Results of a study appearing in Journal of Foot and Ankle Surgery suggest that people who engage in high impact athletic activities may need to maintain higher levels of vitamin D to forestall the development of stress fractures and their attendant pain. Vitamin D is an essential nutrient that can behave as a hormone, and is known to exert many physiologic effects across multiple organ systems. Low levels of vitamin D can contribute to decreased bone mineral density, osteoporosis, and risk of fracture.
The retrospective cohort study was led by Jason R. Miller, DPM, FACFAS, Fellowship Director of the Pennsylvania Intensive Lower Extremity Fellowship, foot and ankle surgeon from Premier Orthopedics and Sports Medicine, in Malvern, Pennsylvania. Investigators reviewed records of patients who experienced lower extremity pain with suspected stress fracture and examined MRI scans to confirm the diagnosis of stress fracture. They recorded serum vitamin D levels for 43% of these individuals and noted that 80% would be classified as having a deficient condition based on recommended standards of the Vitamin D Council. The researchers cautioned that vitamin D levels were not the sole predictor of stress fracture risk, and recommended advice on proper conditioning to individuals taking part in high impact activities.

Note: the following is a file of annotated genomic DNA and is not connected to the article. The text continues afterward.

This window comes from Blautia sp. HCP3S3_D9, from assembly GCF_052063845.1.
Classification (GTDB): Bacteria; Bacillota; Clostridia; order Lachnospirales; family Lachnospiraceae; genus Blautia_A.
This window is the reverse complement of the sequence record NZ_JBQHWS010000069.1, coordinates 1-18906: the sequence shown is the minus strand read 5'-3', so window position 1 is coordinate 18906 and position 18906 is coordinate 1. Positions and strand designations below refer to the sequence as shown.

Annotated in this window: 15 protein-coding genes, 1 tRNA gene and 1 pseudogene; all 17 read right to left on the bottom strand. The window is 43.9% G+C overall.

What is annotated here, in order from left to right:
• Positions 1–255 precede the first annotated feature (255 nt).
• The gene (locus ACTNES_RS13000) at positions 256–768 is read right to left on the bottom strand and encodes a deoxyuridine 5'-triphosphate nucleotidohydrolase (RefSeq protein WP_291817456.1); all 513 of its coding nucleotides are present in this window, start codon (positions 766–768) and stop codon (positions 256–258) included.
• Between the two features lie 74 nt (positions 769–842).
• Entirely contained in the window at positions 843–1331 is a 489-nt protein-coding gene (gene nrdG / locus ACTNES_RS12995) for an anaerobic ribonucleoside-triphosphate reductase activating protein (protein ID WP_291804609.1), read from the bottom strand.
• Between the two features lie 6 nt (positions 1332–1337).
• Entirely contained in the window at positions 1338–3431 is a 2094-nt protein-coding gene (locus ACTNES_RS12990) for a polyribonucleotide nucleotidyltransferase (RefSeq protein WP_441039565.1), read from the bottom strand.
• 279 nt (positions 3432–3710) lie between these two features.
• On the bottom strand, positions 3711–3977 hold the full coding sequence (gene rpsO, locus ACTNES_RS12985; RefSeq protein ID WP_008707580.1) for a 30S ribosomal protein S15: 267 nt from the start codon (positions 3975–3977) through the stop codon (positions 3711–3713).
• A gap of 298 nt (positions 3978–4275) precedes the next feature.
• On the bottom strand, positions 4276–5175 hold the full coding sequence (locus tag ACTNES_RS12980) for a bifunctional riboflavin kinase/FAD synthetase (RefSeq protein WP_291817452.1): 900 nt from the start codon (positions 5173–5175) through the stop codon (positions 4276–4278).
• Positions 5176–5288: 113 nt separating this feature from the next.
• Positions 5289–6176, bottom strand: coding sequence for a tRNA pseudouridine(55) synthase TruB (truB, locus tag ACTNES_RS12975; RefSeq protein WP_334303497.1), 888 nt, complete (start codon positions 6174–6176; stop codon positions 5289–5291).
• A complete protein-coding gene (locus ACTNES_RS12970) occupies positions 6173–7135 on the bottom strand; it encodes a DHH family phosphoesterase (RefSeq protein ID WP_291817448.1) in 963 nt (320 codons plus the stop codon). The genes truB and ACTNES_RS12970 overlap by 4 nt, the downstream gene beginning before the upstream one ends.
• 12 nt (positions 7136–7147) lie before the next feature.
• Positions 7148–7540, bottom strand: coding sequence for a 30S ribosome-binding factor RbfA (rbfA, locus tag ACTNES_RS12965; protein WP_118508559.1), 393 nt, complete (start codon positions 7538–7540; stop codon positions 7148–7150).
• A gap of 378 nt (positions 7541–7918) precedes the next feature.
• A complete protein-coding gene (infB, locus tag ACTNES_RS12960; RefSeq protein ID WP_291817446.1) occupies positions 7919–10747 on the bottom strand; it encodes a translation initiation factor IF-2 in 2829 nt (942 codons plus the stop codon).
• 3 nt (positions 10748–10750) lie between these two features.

Read a news story about the findings here.
The article abstract may be read here.